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'We need stability': Calls grow for Italy's Draghi to stay on as PM

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AFP/The Local - [email protected]
'We need stability': Calls grow for Italy's Draghi to stay on as PM
Italian Prime Minister Mario Draghi offered his resignation on Thursday. Photo: Pierre TEYSSOT / AFP

Business leaders, university deans and more than 1,000 mayors of Italian towns have appealed to Prime Minister Mario Draghi to rethink his resignation amid soaring inflation, EU reforms and war.

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Italy's university deans on Monday added their voices to the calls for Draghi to to rethink his resignation amid soaring inflation, the cost of living crisis and Italy's post-pandemic recovery plans.

Draghi offered his resignation to Italy's president on Thursday, but was asked to take time to sound out whether it was possible to carry on with the current government until the general election early next year.

READ ALSO: Anger and astonishment in Italy after PM Draghi's resignation attempt

He is expected to address parliament on Wednesday, either to lay out his plan for keeping the government alive or to repeat his belief that his only option is to resign.

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"Dear Premier Draghi, the university world needs you," read an open letter in newspaper Corriere della Sera by Ferruccio Resta, the head of the Politecnico di Milano and the president of the conference of Italian university deans.

"Young people need examples and renewed faith in the future".

READ ALSO: What does Italy’s latest political crisis mean for the economy?

Over the weekend a petition attracted the signatures of hundreds of mayors from Florence to Rome and Venice on Sunday, pleading for Draghi to continue.

The petition slammed the "irresponsible behaviour" of the Five Star Movement, a member of the ruling coalition that sat out a confidence vote last week, a move Draghi had warned would bring down the government.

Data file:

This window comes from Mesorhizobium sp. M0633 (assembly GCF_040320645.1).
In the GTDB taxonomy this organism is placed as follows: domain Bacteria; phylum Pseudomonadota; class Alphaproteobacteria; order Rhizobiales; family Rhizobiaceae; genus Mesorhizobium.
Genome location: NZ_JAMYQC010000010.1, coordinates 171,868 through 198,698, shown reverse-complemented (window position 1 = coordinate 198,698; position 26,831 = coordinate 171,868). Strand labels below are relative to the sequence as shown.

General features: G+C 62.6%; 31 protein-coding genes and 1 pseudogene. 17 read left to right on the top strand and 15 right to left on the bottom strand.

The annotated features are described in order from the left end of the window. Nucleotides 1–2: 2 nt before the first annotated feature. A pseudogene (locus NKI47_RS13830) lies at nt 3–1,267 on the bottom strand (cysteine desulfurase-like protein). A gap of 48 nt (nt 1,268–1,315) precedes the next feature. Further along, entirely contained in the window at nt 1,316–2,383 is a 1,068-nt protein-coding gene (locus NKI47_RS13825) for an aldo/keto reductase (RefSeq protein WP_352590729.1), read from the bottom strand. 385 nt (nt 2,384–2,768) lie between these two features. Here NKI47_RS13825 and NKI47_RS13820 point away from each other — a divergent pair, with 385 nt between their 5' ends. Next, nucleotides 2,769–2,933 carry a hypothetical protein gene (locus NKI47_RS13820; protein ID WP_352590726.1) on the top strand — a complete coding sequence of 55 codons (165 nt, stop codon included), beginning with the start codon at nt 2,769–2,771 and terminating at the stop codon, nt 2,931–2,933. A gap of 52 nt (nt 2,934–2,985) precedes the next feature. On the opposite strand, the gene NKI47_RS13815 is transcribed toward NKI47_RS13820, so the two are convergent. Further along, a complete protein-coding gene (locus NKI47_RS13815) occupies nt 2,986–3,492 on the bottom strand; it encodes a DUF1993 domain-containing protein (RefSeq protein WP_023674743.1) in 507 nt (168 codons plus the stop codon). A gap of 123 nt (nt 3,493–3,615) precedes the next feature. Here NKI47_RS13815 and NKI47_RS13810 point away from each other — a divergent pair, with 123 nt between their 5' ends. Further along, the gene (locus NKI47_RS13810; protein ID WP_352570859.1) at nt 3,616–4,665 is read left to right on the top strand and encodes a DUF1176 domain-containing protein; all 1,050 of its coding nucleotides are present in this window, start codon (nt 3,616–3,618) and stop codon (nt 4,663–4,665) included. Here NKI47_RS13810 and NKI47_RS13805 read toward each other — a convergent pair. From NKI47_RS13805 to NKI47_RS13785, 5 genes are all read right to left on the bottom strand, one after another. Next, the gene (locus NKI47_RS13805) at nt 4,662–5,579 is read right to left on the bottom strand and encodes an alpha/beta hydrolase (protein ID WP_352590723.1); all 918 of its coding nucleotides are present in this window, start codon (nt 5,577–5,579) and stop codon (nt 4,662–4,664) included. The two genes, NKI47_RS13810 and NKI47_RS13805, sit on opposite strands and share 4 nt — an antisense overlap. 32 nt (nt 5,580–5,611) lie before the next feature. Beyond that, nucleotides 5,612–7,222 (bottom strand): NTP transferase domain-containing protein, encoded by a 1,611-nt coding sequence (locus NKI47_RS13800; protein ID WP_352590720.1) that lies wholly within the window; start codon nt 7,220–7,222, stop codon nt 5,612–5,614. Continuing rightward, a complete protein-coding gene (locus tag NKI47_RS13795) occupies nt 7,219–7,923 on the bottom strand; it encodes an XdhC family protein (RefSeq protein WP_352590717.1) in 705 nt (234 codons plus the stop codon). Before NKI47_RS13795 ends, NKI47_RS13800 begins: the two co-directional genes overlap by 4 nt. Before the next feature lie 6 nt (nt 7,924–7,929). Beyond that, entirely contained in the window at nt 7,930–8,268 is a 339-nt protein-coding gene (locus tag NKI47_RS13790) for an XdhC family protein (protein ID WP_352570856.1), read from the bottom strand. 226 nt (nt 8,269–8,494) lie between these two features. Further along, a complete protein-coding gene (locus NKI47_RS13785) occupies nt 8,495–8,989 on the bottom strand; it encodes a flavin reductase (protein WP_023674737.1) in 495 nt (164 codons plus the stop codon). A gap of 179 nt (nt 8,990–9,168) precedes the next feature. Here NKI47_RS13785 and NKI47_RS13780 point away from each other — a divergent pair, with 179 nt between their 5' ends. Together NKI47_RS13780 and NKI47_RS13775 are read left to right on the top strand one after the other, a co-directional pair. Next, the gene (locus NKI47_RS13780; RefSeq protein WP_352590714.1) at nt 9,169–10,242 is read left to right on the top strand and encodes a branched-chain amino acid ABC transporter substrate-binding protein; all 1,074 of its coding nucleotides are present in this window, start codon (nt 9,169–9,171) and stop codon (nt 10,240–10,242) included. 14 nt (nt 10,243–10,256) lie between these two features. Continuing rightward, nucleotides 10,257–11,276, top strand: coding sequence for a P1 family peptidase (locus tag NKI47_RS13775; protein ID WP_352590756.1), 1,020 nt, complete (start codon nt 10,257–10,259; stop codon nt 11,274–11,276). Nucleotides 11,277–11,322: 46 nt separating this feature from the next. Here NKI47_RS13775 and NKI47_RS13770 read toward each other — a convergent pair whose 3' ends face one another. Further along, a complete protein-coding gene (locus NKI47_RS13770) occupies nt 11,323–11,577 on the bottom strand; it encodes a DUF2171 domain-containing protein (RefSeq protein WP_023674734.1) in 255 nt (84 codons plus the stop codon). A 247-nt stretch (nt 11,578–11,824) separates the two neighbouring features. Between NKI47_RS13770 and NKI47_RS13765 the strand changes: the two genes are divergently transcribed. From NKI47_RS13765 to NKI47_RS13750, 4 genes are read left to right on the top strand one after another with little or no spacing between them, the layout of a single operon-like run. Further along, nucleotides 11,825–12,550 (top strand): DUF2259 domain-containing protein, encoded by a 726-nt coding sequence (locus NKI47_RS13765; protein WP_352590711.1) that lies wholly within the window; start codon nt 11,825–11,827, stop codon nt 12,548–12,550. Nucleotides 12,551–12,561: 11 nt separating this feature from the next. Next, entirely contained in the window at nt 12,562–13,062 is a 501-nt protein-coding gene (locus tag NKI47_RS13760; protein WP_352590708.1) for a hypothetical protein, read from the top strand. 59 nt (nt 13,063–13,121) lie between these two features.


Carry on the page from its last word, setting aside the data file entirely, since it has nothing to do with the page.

Italy's Prime Minister Mario Draghi tried to tender his resignation on Thursday, but was asked by President Sergio Mattarella to stay.

Italy's Prime Minister Mario Draghi tried to tender his resignation on Thursday, but was asked by President Sergio Mattarella to stay. Photo by Filippo MONTEFORTE / AFP.

Business leaders and Italy's industry associations have also called on the former European Central Bank chief to stay on as premier.

For now the country remains in limbo - with a very real possibility of early elections being called after summer.

READ ALSO: Four scenarios: What happens next in Italy’s government crisis?

Ex-premier Silvio Berlusconi and far-right leader Matteo Salvini, both of whom have parties in Draghi's coalition, said Sunday they could no longer govern with Five Star, due to its "incompetence and unreliability".

Berlusconi and Salvini are both "ready" to go to the polls "even very shortly", if necessary, their joint statement said.

The mayors who signed the petition said they were watching events unfold "with disbelief and concern" as their cities and towns begin the work of recovering from pandemic-induced closures.

READ ALSO: How one dying Italian village plans to spend €20m in EU recovery funds

"Our cities... cannot afford a crisis today that means immobilism and division, where action, credibility, seriousness are now needed," the petition said.

The post-pandemic recovery and social emergency mean "now, more than ever, we need stability, certainty and consistency in order to continue the transformation of our cities.

"Because without the rebirth of these, Italy will not be reborn either," it said.

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